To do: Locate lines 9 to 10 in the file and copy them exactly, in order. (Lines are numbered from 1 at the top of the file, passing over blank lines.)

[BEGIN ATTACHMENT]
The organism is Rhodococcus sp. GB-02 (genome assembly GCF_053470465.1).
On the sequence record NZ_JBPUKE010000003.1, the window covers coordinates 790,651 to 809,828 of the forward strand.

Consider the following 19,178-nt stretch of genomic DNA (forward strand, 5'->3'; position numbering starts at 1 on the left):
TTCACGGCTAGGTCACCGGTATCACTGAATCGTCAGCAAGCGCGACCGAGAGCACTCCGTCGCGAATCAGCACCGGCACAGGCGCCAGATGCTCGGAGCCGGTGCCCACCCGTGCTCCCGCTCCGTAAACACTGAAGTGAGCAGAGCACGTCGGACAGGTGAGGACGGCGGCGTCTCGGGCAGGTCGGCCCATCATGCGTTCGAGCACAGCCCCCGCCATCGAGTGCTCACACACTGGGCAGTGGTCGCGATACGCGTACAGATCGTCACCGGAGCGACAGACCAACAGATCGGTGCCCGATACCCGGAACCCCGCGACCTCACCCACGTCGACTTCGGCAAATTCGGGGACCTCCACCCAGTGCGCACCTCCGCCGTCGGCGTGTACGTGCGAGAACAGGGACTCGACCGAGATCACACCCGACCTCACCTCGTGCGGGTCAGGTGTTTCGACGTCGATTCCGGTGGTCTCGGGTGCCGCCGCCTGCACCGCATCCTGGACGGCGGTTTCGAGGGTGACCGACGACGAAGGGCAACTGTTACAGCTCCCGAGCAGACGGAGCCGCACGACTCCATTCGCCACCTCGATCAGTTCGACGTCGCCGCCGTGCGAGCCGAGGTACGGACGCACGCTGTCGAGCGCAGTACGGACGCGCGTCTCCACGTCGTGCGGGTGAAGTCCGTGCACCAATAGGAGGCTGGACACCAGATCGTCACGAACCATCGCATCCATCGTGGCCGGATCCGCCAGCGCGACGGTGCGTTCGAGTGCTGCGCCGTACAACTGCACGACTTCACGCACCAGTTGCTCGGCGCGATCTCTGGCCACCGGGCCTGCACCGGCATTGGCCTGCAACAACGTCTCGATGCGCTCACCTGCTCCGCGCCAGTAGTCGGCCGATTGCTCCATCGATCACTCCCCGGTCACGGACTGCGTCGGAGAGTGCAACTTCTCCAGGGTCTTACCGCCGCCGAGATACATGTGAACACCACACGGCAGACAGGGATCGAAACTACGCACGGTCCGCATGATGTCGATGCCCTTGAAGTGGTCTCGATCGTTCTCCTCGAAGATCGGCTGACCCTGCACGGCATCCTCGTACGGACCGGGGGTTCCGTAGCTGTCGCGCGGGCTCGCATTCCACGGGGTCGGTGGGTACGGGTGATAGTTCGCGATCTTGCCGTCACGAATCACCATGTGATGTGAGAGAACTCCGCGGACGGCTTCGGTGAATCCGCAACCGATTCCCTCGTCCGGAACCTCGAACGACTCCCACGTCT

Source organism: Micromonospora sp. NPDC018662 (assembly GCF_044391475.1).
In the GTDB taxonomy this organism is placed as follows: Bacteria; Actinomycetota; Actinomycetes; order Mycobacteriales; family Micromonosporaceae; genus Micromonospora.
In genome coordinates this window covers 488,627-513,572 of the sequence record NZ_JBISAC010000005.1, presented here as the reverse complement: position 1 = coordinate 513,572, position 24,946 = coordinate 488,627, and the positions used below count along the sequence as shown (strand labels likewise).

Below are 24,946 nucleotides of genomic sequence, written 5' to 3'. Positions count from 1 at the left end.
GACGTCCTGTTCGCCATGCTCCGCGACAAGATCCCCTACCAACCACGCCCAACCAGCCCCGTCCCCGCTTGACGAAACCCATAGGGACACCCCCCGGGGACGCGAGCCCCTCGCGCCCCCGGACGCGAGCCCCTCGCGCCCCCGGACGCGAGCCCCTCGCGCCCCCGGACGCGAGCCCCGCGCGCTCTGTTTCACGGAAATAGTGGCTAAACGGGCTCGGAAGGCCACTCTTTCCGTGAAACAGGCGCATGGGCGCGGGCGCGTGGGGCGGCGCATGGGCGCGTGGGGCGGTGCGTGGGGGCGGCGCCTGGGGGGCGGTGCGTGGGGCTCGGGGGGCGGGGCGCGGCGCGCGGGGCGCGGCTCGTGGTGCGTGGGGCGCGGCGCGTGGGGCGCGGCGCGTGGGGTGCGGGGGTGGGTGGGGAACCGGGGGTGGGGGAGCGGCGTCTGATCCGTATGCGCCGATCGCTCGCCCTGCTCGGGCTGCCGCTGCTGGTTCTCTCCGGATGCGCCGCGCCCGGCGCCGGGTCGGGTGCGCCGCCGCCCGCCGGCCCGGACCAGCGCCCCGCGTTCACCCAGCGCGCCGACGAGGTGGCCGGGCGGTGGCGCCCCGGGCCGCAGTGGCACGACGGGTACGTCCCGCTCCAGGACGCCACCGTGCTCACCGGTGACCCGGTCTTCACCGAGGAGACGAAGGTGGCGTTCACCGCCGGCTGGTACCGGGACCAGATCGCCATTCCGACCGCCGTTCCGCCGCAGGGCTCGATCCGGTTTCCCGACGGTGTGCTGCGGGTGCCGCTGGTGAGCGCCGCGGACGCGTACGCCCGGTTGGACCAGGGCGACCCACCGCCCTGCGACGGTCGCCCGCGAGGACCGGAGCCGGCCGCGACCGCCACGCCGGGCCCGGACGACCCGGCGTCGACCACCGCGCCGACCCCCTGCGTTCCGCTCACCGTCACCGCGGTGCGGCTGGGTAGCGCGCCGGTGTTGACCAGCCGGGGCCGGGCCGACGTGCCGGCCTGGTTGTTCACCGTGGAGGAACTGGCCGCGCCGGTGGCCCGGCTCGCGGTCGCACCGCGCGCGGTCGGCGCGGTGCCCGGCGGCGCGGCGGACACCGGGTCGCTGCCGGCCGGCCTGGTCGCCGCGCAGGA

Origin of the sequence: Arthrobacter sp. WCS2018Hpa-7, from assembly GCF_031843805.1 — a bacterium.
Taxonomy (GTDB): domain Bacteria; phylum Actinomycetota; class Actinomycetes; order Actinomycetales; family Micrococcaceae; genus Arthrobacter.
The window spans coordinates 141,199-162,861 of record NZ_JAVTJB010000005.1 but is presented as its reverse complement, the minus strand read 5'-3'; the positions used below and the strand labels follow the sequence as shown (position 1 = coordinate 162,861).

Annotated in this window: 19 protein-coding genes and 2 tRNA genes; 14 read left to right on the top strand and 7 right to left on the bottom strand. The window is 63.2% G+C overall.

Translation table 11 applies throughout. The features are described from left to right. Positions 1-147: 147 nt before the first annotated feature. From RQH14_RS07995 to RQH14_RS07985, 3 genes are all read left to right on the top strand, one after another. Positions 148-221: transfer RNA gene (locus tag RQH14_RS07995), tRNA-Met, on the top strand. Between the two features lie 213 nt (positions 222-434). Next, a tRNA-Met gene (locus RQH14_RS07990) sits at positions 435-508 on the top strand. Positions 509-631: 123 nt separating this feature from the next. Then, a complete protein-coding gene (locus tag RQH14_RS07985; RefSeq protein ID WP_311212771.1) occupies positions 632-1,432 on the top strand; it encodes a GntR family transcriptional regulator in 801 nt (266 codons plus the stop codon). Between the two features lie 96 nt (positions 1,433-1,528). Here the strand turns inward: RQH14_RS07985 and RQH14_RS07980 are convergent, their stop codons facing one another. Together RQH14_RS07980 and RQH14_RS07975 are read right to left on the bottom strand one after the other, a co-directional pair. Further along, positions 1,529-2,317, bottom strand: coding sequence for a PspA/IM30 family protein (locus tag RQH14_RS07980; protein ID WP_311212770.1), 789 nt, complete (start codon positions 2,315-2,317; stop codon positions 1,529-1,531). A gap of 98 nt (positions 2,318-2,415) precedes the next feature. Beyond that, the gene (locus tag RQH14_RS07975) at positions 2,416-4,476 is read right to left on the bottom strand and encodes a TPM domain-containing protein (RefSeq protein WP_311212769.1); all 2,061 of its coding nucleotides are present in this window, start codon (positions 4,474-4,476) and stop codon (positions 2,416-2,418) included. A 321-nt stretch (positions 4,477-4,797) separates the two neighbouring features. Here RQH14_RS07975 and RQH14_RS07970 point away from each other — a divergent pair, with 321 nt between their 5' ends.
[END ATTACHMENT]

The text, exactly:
GACGTCCTGTTCGCCATGCTCCGCGACAAGATCCCCTACCAACCACGCCCAACCAGCCCCGTCCCCGCTTGACGAAACCCATAGGGACACCCCCCGGGGACGCGAGCCCCTCGCGCCCCCGGACGCGAGCCCCTCGCGCCCCCGGACGCGAGCCCCTCGCGCCCCCGGACGCGAGCCCCGCGCGCTCTGTTTCACGGAAATAGTGGCTAAACGGGCTCGGAAGGCCACTCTTTCCGTGAAACAGGCGCATGGGCGCGGGCGCGTGGGGCGGCGCATGGGCGCGTGGGGCGGTGCGTGGGGGCGGCGCCTGGGGGGCGGTGCGTGGGGCTCGGGGGGCGGGGCGCGGCGCGCGGGGCGCGGCTCGTGGTGCGTGGGGCGCGGCGCGTGGGGCGCGGCGCGTGGGGTGCGGGGGTGGGTGGGGAACCGGGGGTGGGGGAGCGGCGTCTGATCCGTATGCGCCGATCGCTCGCCCTGCTCGGGCTGCCGCTGCTGGTTCTCTCCGGATGCGCCGCGCCCGGCGCCGGGTCGGGTGCGCCGCCGCCCGCCGGCCCGGACCAGCGCCCCGCGTTCACCCAGCGCGCCGACGAGGTGGCCGGGCGGTGGCGCCCCGGGCCGCAGTGGCACGACGGGTACGTCCCGCTCCAGGACGCCACCGTGCTCACCGGTGACCCGGTCTTCACCGAGGAGACGAAGGTGGCGTTCACCGCCGGCTGGTACCGGGACCAGATCGCCATTCCGACCGCCGTTCCGCCGCAGGGCTCGATCCGGTTTCCCGACGGTGTGCTGCGGGTGCCGCTGGTGAGCGCCGCGGACGCGTACGCCCGGTTGGACCAGGGCGACCCACCGCCCTGCGACGGTCGCCCGCGAGGACCGGAGCCGGCCGCGACCGCCACGCCGGGCCCGGACGACCCGGCGTCGACCACCGCGCCGACCCCCTGCGTTCCGCTCACCGTCACCGCGGTGCGGCTGGGTAGCGCGCCGGTGTTGACCAGCCGGGGCCGGGCCGACGTGCCGGCCTGGTTGTTCACCGTGGAGGAACTGGCCGCGCCGGTGGCCCGGCTCGCGGTCGCACCGCGCGCGGTCGGCGCGGTGCCCGGCGGCGCGGCGGACACCGGGTCGCTGCCGGCCGGCCTGGTCGCCGCGCAGGA

Origin of the sequence: Arthrobacter sp. WCS2018Hpa-7, from assembly GCF_031843805.1 — a bacterium.